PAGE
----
Limits...
Bridging the Divide between Neuroprosthetic Design, Tissue Engineering and Neurobiology.

Leach JB, Achyuta AK, Murthy SK - Front Neuroeng (2010)

Bottom Line: Neuroprosthetic devices have made a major impact in the treatment of a variety of disorders such as paralysis and stroke.Within the context of the device-nervous system interface and central nervous system implants, areas of synergistic opportunity are discussed, including platforms to present cells with multiple cues, controlled delivery of bioactive factors, three-dimensional constructs and in vitro models of gliosis and brain injury, nerve regeneration strategies, and neural stem/progenitor cell biology.Finally, recent insights gained from the fields of developmental neurobiology and cancer biology are discussed as examples of exciting new biological knowledge that may provide fresh inspiration toward novel technologies to address the complexities associated with long-term neuroprosthetic device performance.

View Article: PubMed Central - PubMed

Affiliation: Department of Chemical and Biochemical Engineering, University of Maryland Baltimore, MD, USA.

ABSTRACT
Neuroprosthetic devices have made a major impact in the treatment of a variety of disorders such as paralysis and stroke. However, a major impediment in the advancement of this technology is the challenge of maintaining device performance during chronic implantation (months to years) due to complex intrinsic host responses such as gliosis or glial scarring. The objective of this review is to bring together research communities in neurobiology, tissue engineering, and neuroprosthetics to address the major obstacles encountered in the translation of neuroprosthetics technology into long-term clinical use. This article draws connections between specific challenges faced by current neuroprosthetics technology and recent advances in the areas of nerve tissue engineering and neurobiology. Within the context of the device-nervous system interface and central nervous system implants, areas of synergistic opportunity are discussed, including platforms to present cells with multiple cues, controlled delivery of bioactive factors, three-dimensional constructs and in vitro models of gliosis and brain injury, nerve regeneration strategies, and neural stem/progenitor cell biology. Finally, recent insights gained from the fields of developmental neurobiology and cancer biology are discussed as examples of exciting new biological knowledge that may provide fresh inspiration toward novel technologies to address the complexities associated with long-term neuroprosthetic device performance.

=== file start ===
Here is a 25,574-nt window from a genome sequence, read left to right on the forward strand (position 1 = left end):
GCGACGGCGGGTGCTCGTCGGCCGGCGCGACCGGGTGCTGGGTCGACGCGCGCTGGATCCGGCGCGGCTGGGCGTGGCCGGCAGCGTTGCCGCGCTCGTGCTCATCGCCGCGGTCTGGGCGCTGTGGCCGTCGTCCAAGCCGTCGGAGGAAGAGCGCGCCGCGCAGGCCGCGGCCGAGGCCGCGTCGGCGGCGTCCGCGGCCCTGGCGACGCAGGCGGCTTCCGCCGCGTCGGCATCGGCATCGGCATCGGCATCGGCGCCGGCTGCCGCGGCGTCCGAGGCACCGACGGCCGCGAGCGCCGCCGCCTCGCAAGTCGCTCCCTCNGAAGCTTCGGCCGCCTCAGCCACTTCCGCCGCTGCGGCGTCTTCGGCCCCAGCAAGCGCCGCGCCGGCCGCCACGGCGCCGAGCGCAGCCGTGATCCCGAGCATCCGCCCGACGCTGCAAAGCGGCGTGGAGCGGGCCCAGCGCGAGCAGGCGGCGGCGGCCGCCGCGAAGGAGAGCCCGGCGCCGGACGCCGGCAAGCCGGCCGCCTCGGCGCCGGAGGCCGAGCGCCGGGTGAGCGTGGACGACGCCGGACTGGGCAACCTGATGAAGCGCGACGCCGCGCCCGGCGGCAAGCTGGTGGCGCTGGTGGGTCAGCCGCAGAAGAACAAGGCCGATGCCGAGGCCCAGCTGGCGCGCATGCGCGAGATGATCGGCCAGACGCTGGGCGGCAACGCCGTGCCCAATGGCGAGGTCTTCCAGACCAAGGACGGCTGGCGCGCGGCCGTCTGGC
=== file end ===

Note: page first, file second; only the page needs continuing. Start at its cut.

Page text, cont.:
No MeSH data available.


Related in: MedlinePlus

Immunoreactive cellular stratification at the brain-neuroelectrode interface examined using cell-specific markers in a histological section of a rodent brain following a 4-week microlectrode implantation. Microglial (ED1+; red) proximity to the immediate vicinity of the probe indicates inflammation. Scar-like astrocytes (GFAP+; green) with interwoven processes indicate anisomorphic gliosis. The area of inflammation and intense astrocytic reactivity has a reduced number of neurons, indicated by NeuN+ (blue) and neurofilament+ (purple) cells indicating loss of connectivity between the probe and the neurons following 4 weeks of implantation. The neuroelectrode position is illustrated by an orange patch on the left side of the image. Reprinted from Biran et al. (2005). Copyright 2005, with permission from Elsevier.
© Copyright Policy - open-access
Related In: Results  -  Collection

License
getmorefigures.php?uid=PMC2821180&req=5